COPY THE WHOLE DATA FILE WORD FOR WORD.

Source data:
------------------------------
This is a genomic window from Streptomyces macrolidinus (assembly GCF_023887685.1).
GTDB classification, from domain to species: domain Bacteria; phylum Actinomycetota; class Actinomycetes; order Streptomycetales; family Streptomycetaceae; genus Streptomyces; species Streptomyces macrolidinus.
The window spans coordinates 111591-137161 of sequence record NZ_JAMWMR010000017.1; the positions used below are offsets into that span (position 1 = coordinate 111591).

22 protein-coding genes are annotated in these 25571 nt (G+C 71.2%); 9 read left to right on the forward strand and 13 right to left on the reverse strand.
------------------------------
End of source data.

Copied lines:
This is a genomic window from Streptomyces macrolidinus (assembly GCF_023887685.1).
GTDB classification, from domain to species: domain Bacteria; phylum Actinomycetota; class Actinomycetes; order Streptomycetales; family Streptomycetaceae; genus Streptomyces; species Streptomyces macrolidinus.
The window spans coordinates 111591-137161 of sequence record NZ_JAMWMR010000017.1; the positions used below are offsets into that span (position 1 = coordinate 111591).

22 protein-coding genes are annotated in these 25571 nt (G+C 71.2%); 9 read left to right on the forward strand and 13 right to left on the reverse strand.